So before you decide you need to budget a half million dollars or more for search, consider what Walter Underwood, chief architect of Ultraseek and now search evangelist at Netflix once told me. Paraphrasing: "You can download Solr then spend a ton of money customizing it; or you can spend a ton of money licensing enterprise search software, then spend a ton of money installing and customizing it. Your call."

But get help!


June 08, 2009

Enterprise Search Engine Optimization: eSEO

Last week at the Gilbane Conference in San Francisco, I participated in a panel "Search Survival Guide: Delivering Great Results" moderated by Hadley Reynolds of IDC. In the presentation, I offered a new view on improving enterprise search engine relevancy that I call eSEO.

The term SEO is well understood by - and widely practiced in - the corporate world.  The concept of SEO, as summarized by one of the Gilbane talks, states that "Key to the value of any Web content is the ability for people to find it”. In the SEO world this is done by combining organic results and keyword placement - advertising - to improve placement, maintain ranking, and monitor search engine position - results- over time.

While we've been helping our customers improve their enterprise search results, it's hard to convince them that search results are not a problem they can solve once. I've decided to apply a new term to this process - Enterprise Search Engine Optimization, or eSEO. To paraphrase the role of SEO, eSEO is the process of combining organic results and best bets to deliver correct, relevant, timely content to enterprise search users - employees, customers, partners, investors, and others.

For both organic and best bets, the first step is to identify what we call the "top 100" queries. Start by creating a histogram that shows the top terms from your search engine. I hope you'll agree that if the top queries - whether 100, 50, or even 20 - deliver great results, you're on your way to having happy users. Talk to your content owners as you review the histogram, and ask them to identify the best result for each.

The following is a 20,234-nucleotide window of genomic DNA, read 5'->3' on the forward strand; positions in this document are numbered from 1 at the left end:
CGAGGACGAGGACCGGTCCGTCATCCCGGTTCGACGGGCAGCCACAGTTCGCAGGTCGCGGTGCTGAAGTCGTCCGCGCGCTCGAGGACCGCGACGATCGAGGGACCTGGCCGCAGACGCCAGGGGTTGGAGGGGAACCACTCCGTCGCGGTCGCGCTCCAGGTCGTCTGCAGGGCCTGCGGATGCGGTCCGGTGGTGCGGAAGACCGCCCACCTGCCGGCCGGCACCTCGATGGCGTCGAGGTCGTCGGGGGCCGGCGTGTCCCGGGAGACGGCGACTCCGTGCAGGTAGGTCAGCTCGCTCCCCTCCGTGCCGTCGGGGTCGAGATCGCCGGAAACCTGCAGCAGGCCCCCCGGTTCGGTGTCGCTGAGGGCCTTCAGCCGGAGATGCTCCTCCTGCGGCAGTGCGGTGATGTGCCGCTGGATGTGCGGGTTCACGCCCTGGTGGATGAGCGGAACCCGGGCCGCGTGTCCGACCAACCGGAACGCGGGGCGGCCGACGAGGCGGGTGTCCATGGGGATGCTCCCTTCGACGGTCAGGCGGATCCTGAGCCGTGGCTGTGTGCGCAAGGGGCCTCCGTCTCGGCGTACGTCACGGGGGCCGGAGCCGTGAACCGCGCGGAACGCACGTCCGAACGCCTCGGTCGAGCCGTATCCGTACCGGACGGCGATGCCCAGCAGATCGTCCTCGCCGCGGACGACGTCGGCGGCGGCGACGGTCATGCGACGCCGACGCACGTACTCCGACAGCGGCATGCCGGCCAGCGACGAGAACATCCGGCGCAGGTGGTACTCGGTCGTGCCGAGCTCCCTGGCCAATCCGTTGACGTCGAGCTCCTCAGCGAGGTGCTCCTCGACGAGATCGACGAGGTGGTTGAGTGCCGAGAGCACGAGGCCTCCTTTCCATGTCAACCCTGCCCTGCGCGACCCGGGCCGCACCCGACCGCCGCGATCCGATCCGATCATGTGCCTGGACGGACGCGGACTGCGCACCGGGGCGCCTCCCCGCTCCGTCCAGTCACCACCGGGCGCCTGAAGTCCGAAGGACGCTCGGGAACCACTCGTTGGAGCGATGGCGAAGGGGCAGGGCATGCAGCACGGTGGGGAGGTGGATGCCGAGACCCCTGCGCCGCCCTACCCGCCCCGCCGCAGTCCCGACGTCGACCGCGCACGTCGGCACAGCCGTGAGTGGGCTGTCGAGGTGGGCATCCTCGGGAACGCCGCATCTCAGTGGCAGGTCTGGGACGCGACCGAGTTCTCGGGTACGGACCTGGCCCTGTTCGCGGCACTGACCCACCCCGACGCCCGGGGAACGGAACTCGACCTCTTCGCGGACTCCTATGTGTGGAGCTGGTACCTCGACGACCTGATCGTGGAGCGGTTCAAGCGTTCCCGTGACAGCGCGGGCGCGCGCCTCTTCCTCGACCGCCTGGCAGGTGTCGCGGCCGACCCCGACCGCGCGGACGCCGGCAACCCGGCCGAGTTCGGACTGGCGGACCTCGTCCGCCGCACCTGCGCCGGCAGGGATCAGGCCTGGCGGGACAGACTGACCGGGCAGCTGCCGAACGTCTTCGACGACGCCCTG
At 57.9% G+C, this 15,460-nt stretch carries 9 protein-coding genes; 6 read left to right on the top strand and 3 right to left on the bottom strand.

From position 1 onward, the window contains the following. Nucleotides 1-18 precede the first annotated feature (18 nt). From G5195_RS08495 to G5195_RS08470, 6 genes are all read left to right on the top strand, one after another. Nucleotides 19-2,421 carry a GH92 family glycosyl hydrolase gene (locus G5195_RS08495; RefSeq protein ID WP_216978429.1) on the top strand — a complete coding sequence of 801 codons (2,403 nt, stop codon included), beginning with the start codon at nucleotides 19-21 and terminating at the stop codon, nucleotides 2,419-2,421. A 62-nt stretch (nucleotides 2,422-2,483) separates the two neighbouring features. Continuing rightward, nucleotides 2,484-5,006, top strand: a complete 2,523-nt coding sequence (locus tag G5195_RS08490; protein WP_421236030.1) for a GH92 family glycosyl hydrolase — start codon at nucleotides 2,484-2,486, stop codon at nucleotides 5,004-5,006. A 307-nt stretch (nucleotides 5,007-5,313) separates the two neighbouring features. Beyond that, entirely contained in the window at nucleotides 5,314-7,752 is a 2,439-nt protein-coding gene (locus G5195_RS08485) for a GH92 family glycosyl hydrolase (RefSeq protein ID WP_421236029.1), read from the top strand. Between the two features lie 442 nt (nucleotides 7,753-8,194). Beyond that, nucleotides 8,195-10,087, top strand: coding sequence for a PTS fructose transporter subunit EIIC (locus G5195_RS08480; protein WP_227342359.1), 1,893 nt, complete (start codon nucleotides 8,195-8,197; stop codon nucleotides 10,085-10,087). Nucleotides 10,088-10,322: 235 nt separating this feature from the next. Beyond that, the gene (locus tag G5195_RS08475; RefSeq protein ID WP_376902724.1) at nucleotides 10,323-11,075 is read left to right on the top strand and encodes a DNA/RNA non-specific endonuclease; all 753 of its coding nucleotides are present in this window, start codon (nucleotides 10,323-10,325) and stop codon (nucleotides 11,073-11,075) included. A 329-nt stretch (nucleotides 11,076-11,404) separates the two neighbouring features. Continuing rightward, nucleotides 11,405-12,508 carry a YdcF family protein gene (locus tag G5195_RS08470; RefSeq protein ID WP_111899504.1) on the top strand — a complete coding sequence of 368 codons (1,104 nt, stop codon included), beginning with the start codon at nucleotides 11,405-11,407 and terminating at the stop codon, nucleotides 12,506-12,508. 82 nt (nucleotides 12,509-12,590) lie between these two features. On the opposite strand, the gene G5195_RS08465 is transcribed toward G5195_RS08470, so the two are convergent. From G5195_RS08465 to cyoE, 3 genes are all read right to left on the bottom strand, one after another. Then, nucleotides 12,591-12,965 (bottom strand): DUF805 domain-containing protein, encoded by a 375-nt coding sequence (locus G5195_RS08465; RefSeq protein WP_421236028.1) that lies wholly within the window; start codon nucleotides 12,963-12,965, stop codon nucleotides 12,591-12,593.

Once you have a list of queries and results, start the two step process: tune the search engine using its native query tuning capabilities. This will impact the shape of the histogram, and over time should start delivering better results. The bad news is tuning like this doesn't position all of your top terms, and it would be silly to try to micro-manage the results for each. That's why search engines have best bets.

When you feel pretty good about the curve through query tuning, it' time to start setting up best bets - the "ad words" of eSEO. Limit the number of bests bets to one or two at most - but remember that you can use other real-estate like the rightmost column of the screen to suggest additional content. Some guidelines for best bets:

  • Use one or at most two best bets
  • Don't repeat a document already at the top of the organic results
  • Make sure your best bets respect security

Once you have tuned your search engine, and set up best bets for the most timely and actionable result, you're ready to roll it out. But then the ongoing part comes in: you need to review your search activity and best bets periodically. Usually, we'd suggest once a month for a while, then perhaps quarterly thereafter. You may find seasonal variations, and if you're not watching you'll miss a golden opportunity.

In Summary

1. eSEO is just as critical as SEO

  • Lost time and revenue
  • Legal exposure

2. Watch for trends over time: Search is not "fire and forget"

3. Make sure SEO doesn't impact your eSEO

  • Use fielded data that web search engines ignore for your tuning (i.e., 'Abstract' rather than 'Description'.

This will get you started; but because your queries and your content changes over time, it's a never-ending story. Some companies - ours included - have tools that can help. But no matter what, hang in there!